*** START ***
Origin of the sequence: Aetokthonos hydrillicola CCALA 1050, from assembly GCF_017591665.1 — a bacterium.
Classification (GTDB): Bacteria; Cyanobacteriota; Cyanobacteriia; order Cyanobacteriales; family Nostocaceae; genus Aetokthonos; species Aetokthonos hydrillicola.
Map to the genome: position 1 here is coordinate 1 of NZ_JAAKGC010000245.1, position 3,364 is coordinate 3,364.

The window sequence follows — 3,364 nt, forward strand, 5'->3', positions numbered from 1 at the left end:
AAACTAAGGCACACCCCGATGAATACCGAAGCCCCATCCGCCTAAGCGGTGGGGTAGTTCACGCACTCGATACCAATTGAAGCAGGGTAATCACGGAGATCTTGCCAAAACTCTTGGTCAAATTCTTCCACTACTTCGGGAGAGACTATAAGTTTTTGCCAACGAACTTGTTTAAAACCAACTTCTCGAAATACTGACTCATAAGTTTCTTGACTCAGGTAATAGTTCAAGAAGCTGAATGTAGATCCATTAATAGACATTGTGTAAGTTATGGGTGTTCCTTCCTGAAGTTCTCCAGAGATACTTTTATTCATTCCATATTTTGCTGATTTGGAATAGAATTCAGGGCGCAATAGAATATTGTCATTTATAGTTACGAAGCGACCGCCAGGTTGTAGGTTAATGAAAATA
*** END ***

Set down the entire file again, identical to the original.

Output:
Origin of the sequence: Aetokthonos hydrillicola CCALA 1050, from assembly GCF_017591665.1 — a bacterium.
Classification (GTDB): Bacteria; Cyanobacteriota; Cyanobacteriia; order Cyanobacteriales; family Nostocaceae; genus Aetokthonos; species Aetokthonos hydrillicola.
Map to the genome: position 1 here is coordinate 1 of NZ_JAAKGC010000245.1, position 3,364 is coordinate 3,364.

The window sequence follows — 3,364 nt, forward strand, 5'->3', positions numbered from 1 at the left end:
AAACTAAGGCACACCCCGATGAATACCGAAGCCCCATCCGCCTAAGCGGTGGGGTAGTTCACGCACTCGATACCAATTGAAGCAGGGTAATCACGGAGATCTTGCCAAAACTCTTGGTCAAATTCTTCCACTACTTCGGGAGAGACTATAAGTTTTTGCCAACGAACTTGTTTAAAACCAACTTCTCGAAATACTGACTCATAAGTTTCTTGACTCAGGTAATAGTTCAAGAAGCTGAATGTAGATCCATTAATAGACATTGTGTAAGTTATGGGTGTTCCTTCCTGAAGTTCTCCAGAGATACTTTTATTCATTCCATATTTTGCTGATTTGGAATAGAATTCAGGGCGCAATAGAATATTGTCATTTATAGTTACGAAGCGACCGCCAGGTTGTAGGTTAATGAAAATA